New peer-reviewed research published today shows the results of the first animal feeding trial into the life-time exposure of Roundup tolerant GM corn and Roundup, the world’s best selling weed killer. The study, published online by the scientific journal, Food and Chemical Toxicology, shows that levels currently considered safe can cause mammary tumours, kidney and liver damage, in laboratory rats.
The study was led by molecular biologist and endocrinologist, Professor Gilles-Eric Seralini of the University of Caen in France and was supported by the independent research organization, CRIIGEN. The researchers used 200 rats that were fed a diet containing the Roundup tolerant GM maize, NK603, or given water containing Roundup, at levels permitted in drinking water and GM crops in the US. It showed that these rats developed tumours faster and died earlier than rats fed on a standard diet.
The results are an important consideration in the debate around genetically modified food as this is the first time scientific research has shown a link between GM food crops and negative health outcomes. The research is also the first to show the impact of consuming the herbicide, Roundup, over a two-year period – the entire lifespan of a rat. Previous studies into GM and Roundup have stopped at 90 days whereas this research showed that the most serious health impacts only started to show at four months, with the majority of tumours developing from 18 months onwards.
GM food crops are a hotly contested issue around the world. Supporters believe they could be the silver bullet for feeding an ever-expanding population while opponents claim GM technology is untested and under-regulated. In the US, 70% of all processed food contains GM ingredients without GM labeling and 85% of the corn grown in the US is GM.
In the UK and Europe, GM maize is not consumed directly by humans but it is widely included in animal feed. Hundreds of thousands of tons of GM maize are imported to the UK each year for use in the diets of chickens, pigs and dairy cows. Products from these animals are currently sold in British supermarkets without any requirement for GM labelling.
Michael Antoniou, molecular biologist and gene expert at Kings College, London says, “This is the most thorough research ever published into the health effects of GM food crops and the herbicide Roundup on rats. It shows an extraordinary number of tumours developing earlier and more aggressively – particularly in female animals.
Patrick Holden, the CEO of the Sustainable Food Trust says, “In-line with our core mission of developing a body of informed public opinion about the links between farming practice and health, the SFT was approached by CRIIGEN to play a supportive role in communicating the outcomes of this research as widely as possible. The SFT considers that research of this kind is fundamentally important to informing the dialogue around how we produce our food, and the SFT has an important role to play in communicating such research findings in accessible, plain English so that the majority of the general public feel able to engage with these issues.”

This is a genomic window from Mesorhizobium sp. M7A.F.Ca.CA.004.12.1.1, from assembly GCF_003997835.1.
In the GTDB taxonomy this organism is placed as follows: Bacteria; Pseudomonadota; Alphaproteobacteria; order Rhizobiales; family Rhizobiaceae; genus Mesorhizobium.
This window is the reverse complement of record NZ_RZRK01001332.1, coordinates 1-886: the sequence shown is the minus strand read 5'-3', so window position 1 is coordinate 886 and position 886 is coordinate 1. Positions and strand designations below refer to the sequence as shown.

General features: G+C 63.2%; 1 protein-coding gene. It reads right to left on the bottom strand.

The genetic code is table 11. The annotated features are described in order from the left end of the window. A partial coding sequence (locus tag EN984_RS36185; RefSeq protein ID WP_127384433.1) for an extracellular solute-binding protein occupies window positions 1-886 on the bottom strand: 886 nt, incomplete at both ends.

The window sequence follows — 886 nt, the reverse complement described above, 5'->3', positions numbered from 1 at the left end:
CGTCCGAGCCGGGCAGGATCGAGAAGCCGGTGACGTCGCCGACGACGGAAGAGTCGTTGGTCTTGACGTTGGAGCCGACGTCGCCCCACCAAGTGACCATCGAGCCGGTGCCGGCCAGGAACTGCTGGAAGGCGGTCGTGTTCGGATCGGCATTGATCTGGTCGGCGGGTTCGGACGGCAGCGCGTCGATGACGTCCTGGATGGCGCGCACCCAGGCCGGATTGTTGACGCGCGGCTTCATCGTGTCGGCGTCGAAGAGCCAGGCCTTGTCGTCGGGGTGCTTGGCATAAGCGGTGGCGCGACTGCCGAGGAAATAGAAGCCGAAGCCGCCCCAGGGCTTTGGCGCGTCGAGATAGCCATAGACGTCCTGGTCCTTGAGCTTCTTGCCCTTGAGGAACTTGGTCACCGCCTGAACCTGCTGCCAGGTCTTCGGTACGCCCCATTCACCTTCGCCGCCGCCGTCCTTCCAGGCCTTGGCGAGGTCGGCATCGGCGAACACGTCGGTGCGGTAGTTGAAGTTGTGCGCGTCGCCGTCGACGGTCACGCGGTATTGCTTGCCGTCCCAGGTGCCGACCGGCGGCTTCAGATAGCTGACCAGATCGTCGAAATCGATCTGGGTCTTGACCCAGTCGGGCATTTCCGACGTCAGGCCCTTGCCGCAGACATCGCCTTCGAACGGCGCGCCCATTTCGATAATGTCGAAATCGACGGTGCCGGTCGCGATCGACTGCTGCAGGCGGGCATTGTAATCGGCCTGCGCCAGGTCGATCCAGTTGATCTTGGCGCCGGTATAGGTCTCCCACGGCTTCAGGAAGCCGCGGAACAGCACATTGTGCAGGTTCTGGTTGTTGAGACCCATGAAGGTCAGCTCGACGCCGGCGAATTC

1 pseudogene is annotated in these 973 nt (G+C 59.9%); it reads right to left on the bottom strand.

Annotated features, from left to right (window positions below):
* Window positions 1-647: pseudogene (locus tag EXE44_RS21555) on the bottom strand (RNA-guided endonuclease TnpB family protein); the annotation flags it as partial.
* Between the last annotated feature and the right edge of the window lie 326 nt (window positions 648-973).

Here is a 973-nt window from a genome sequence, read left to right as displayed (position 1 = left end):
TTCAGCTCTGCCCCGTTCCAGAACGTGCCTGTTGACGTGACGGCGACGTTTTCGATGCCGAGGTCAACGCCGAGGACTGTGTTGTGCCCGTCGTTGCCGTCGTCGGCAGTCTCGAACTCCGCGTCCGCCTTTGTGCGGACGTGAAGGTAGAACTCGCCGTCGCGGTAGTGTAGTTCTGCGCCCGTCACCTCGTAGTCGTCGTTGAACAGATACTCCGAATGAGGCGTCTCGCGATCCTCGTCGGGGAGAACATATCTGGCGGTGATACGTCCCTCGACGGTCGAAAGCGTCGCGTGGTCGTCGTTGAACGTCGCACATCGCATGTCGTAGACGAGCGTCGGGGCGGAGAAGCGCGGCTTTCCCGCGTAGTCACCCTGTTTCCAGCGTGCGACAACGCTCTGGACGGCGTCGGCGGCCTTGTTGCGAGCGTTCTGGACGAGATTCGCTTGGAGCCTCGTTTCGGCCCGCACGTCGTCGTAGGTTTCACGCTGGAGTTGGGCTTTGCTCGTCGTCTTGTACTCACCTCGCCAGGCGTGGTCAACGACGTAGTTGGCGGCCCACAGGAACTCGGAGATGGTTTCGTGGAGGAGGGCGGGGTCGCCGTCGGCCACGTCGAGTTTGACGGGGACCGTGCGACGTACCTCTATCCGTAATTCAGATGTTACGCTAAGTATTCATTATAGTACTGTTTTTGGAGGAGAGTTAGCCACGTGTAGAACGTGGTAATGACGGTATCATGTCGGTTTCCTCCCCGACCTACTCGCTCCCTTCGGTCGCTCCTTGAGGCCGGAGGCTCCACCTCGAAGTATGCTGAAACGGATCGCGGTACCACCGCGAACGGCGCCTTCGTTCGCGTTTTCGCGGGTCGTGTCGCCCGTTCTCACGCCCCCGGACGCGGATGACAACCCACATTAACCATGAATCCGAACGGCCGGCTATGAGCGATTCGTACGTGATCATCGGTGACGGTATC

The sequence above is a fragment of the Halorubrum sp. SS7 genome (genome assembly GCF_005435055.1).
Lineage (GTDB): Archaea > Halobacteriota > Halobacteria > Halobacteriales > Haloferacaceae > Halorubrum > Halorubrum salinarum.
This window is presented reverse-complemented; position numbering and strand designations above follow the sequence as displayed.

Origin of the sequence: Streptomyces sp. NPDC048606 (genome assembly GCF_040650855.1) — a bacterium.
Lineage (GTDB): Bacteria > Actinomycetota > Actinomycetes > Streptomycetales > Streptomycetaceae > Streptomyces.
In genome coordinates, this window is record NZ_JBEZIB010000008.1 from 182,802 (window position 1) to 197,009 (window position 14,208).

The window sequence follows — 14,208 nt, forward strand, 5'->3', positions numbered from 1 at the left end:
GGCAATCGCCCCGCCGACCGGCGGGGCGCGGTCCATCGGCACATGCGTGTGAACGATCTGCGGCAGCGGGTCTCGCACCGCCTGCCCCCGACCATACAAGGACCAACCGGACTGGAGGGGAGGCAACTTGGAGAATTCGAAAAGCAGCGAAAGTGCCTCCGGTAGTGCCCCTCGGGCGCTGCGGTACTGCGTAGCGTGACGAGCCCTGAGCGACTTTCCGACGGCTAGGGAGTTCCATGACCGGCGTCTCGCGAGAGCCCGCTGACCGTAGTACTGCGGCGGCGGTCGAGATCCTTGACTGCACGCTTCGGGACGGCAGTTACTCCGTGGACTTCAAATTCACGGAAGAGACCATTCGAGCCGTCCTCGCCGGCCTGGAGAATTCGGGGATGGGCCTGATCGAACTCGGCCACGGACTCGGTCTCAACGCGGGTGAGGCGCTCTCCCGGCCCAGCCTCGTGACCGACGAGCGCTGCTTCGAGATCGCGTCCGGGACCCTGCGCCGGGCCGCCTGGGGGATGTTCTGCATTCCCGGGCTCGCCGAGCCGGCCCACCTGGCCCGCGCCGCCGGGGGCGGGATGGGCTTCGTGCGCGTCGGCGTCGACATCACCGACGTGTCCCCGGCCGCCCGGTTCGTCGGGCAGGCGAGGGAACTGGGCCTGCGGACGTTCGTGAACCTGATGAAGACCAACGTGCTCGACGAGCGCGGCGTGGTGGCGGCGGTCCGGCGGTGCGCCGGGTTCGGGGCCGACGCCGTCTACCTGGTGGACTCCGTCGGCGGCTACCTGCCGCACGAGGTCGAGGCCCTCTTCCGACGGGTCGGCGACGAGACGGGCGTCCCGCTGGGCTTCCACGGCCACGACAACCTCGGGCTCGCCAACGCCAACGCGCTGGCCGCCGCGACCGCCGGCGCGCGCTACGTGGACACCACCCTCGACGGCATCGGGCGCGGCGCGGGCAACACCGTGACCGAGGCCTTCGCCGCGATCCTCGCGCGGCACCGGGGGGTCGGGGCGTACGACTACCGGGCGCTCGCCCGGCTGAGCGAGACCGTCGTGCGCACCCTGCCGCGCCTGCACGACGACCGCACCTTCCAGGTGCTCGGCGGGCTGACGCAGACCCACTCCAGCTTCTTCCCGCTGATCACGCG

Aine Morris, the Head of Communications for the Sustainable Food Trust says, “It doesn’t matter who you are or where you come from you will be able to download the information in a way that you can understand. The microsite will hold a range of resources and communications materials because we feel it is important that rigourous, independent, peer-reviewed science is made available and understandable to everybody.”
The research findings raise serious questions about the current regulatory process for licensing industrial chemicals, pesticides and other new-generation crops. Only Roundup’s active principle, glyphosate, has ever been tested rather than the commercial product, which includes ingredients that enable the glyphosate to penetrate plants more efficiently. To date, all GM crops have been approved safe for consumption on the basis of 90-day animal feeding trials.
Patrick Holden believes there is an urgent need for more research into both the wide spread use of pesticides and the consumption of GM food crops. He says,“The implications of this research suggest potential flaws in the current regulatory process which, due to the short-duration of the required feeding-trials, may fail to identify the serious, long-term health consequences of consuming these crops. To ensure that the public is protected against potential exposure, there is a need to review the regulatory framework, and to undertake further research into potentially similar health impacts of these crops on humans.”
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